​When I go on holiday, I tend to plan the whole thing in detail – maybe too much detail. My hiking plans tend to be looser. I book the places to stay in advance, but the rest is an undignified scramble.

Sometimes, like my trip to the devil’s punchbowl, this works out well. Others, like not buying walking boots for the South Downs Way, can be more painful. And I always end up carrying a heavy pack with too much food. I’ve got a bag of nuts with me on the Pennine way that I’ve walked 200 miles with, simply because I never check ahead and see there are more than enough places to buy hot food on the way.

Books on hiking recommend some practice hikes to get an idea of how far you can walk. I initially based my distances on accounts of WW2 POWs. I mean, if they could walk 16-20 miles a day after years of malnourishment, I could follow the twenty mile a day schedule in the south downs way book.

Most of my planning goes on clearing the decks so I can disappear for a few days. I’d planned to buy waterproofs and a new rucksack before the next Pennine way stage. Instead I squandered the preparation time writing work emails. I was quite lucky on my first Pennine way sections as I read the Rambling Man guide beforehand and realised it was a slightly more challenging path than the ones in Sussex. I bought maps, although not proper waterproofs. And then, the night before setting off, I realised I’d not packed suitable trousers, and had to drive to a 24 tescos megastore.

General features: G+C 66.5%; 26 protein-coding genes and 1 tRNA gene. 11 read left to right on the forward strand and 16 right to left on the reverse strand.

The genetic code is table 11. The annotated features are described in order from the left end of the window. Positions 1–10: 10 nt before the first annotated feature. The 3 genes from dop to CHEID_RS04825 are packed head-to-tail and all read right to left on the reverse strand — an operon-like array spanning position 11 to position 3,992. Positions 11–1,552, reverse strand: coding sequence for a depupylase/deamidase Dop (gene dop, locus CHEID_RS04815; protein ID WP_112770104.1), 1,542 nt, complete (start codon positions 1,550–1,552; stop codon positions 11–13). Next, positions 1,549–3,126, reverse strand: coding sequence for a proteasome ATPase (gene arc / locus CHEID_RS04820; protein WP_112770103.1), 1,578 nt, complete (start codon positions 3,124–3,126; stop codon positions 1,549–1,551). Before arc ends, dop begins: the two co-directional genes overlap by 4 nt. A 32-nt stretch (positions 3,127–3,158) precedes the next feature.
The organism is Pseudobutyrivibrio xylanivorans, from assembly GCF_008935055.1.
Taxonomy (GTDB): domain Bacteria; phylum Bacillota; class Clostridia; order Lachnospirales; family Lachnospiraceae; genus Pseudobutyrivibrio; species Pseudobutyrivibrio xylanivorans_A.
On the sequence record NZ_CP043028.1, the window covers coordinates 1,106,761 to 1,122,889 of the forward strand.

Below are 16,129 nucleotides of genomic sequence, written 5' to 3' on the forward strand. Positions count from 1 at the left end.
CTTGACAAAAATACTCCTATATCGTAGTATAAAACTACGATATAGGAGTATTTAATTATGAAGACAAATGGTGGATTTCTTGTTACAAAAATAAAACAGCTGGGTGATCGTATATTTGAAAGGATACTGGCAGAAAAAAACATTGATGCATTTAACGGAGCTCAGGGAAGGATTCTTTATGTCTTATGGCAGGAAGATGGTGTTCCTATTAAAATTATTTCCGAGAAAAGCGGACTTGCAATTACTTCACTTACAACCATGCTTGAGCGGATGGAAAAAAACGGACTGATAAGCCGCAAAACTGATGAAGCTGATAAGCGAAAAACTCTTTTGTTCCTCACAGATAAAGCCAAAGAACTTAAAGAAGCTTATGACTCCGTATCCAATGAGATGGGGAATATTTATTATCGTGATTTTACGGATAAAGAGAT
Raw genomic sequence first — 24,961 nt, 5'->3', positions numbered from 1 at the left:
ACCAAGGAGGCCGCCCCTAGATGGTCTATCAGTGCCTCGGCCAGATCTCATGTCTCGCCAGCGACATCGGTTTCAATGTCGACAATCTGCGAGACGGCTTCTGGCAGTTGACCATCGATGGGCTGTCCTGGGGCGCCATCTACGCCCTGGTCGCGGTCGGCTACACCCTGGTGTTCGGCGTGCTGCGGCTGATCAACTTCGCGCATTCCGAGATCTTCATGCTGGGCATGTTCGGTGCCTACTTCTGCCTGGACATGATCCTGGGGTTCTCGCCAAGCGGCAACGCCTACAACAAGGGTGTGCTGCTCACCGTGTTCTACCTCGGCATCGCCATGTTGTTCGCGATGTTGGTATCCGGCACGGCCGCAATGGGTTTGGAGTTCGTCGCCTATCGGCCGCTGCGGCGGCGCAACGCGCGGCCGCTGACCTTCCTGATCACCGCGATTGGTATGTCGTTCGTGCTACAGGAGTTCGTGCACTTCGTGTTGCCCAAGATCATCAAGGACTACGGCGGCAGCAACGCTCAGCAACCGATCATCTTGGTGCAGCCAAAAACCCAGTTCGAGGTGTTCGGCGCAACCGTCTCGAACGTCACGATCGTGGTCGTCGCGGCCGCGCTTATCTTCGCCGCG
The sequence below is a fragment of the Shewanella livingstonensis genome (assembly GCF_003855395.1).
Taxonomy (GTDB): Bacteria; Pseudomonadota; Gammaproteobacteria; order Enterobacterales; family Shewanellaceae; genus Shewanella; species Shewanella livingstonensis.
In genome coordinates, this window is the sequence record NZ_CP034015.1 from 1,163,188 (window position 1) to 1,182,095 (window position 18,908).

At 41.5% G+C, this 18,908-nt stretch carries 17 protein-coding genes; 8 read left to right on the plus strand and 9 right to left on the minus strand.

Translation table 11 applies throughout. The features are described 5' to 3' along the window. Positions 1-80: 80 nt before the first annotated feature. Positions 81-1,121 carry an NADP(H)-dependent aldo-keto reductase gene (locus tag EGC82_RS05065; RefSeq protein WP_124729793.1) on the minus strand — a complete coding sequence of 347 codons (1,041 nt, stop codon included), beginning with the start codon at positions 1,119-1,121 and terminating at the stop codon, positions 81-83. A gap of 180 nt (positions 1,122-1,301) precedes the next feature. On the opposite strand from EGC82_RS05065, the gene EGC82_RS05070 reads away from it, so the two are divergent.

As my current walk approached I found myself rushing through a to-do list. I wonder if I should maybe take my laptop or not go at all. I had a horrendous drive up the M1 the night before, and the drive to Hawes was grim – my car started bleeding in a service station car park.

But the stress soon vanishes. For me it was when I found myself at Garsdale station. It wasn’t just the amazing setting:

No, the station had a cosy waiting room. And, to make it even better, a complete set of the Encyclopedia Brittannica.

I read the entry on Varanasi. “The sacred city is bounded by a road known as Panchakosi; every devout Hindi hopes to walk this road”. While I’m not religious, this is the hike I’d most like to do.

Another great thing about Garsdale station was the statue of a dog. Ruswarp was the mascot of the campaign to keep this station, and had even legally signed the petition, the pawprint accepted since he was a paying customer. 

Ruswarp’s companion Graham Nuttall died in a mountaineering accident in 1990. Ruswarp stayed with his body for eleven weeks in the depths of winter. The world would be a better place if there were more statues of doggos and fewer of generals.

While I was in the waiting room, someone on the other platform called to me. They said that, in six minutes time, a lumber train would be coming through from Wales. I came out to see it, pressed myself against the wall as the train hurtled through.